damode: I bought Saunder's NCLEX Review book when I was in 132. It was pretty helpful. I did a lot of the practice questions and that helped. I also liked the Lippincott Review Series. I pretty much studied from those books and my text books.
RWJUH at New Brunswick does NOT allow you to put in foleys or NGs, those are for RNs only. They may allow the removal of foleys. I am not even sure about the NG tubes. Yes, they do draw blood on pts. They can do autolets, intake/outputs etc. They also do frequent VS documentation with a dinemap or similar electronic device---they do NOT teach how to take a manual B/P anymore. Our intensive care unit CCTs can also set up A line equipment, SWAN equipment, set up tube feeding bags, check code carts, check equipment, restock some emergency equipment. Nothing however, can be attached to the patient by the CCT. Personally as a CCU nurse I did not want the tech to be doing those things unless it was a true emergency and I was NOT able to set it up myself as I always had to spend the time to trouble shoot what they had setup anyway so the time saved was very negliable. My biggest need was that they help wash, turn, answer call bells, and give that personal care--like shaving, washing hair, putting on TED stockings, recleaning soiled patients etc. Drawing blood was also something they could help with BUT many patients have lines that can be drawn from and only the RN could do that. Running errands to the lab, pharmacy was also a big help. Now, mind you as a critical care RN I do absolutetly all of the above also BUT if I have one patientwho is requiring the majority of my time due to acuity (chest pain, titrating drips, ventilators, IABPs, CVVHD, etc) and the other patient (because we generally do have more than 1 patient) is more stable but it only requiring personal care than I appreciate the CCT to help me with that.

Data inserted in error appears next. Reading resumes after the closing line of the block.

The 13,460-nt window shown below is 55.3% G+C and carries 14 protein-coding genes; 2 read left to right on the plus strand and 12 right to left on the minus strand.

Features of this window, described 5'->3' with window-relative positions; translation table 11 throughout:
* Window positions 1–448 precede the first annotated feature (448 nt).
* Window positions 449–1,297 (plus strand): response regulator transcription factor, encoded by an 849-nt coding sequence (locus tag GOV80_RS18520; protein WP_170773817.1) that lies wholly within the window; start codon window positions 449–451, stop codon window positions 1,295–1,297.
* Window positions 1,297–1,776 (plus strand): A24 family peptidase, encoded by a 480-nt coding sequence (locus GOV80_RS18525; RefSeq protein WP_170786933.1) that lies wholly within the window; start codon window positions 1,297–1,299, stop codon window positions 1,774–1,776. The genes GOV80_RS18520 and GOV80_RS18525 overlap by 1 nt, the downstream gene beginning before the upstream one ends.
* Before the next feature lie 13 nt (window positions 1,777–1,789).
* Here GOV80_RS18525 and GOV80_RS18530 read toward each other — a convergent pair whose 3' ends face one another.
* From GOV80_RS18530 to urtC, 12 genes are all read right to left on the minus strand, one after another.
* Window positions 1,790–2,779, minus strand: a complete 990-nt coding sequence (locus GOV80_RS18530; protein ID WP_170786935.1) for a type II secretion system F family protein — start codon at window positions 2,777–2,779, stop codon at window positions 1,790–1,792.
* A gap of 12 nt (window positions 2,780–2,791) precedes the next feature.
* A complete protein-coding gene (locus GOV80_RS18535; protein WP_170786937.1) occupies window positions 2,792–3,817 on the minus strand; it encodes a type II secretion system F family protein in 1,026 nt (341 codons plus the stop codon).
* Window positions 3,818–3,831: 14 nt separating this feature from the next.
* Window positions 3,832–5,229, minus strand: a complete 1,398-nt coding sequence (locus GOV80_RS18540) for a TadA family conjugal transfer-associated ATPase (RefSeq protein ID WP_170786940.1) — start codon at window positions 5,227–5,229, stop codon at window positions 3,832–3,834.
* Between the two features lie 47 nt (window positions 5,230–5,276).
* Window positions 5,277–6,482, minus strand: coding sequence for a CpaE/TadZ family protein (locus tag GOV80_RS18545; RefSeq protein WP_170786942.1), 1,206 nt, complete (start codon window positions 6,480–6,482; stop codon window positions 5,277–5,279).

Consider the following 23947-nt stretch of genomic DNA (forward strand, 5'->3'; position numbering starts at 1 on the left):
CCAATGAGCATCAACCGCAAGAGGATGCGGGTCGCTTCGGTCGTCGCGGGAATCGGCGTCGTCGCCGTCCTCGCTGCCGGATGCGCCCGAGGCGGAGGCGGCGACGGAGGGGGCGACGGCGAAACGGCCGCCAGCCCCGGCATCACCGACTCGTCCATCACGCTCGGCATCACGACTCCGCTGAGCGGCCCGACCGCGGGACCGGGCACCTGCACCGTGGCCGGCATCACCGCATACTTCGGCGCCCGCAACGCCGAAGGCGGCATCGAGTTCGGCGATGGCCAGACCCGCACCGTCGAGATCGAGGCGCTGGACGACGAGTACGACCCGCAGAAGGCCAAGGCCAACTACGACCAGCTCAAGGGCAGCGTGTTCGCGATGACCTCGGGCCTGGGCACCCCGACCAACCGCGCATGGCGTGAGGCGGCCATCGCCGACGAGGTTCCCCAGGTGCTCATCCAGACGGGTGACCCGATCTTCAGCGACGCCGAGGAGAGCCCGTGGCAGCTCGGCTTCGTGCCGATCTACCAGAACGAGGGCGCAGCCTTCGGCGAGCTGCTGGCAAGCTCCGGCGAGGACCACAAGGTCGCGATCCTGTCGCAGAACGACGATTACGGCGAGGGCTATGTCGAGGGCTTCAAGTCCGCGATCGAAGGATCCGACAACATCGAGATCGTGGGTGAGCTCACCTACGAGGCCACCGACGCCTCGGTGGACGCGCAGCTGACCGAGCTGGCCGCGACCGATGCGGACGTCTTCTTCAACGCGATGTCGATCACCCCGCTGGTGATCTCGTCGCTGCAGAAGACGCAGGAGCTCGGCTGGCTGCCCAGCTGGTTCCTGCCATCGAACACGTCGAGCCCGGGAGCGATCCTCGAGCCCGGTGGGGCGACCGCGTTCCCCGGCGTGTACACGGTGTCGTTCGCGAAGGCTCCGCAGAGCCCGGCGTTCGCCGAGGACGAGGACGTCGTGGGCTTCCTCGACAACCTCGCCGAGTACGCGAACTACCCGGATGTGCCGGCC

I graduated from Trinitas this past January. I did an extern program at Rahway Hospital last summer. It's a nice small hospital. I know St. Barnabas, Christ Hospital, Hackensack offer extern programs. You should try calling around to different hospitals to see if they offer an extern program. If you're looking for a job while you're in nursing school, you should try for Robert Wood Johnson in New Brunswick if it's not too far from you. If you work there as a CCT (Clinical Care Tech), you get a lot of experience. I met a girl there who was working as a CCT while in nursing school and she said that they let you do foleys, NG tubes, draw blood, and a lot of other things. She said that a lot of the CCT's are nursing students, so that sounds pretty good.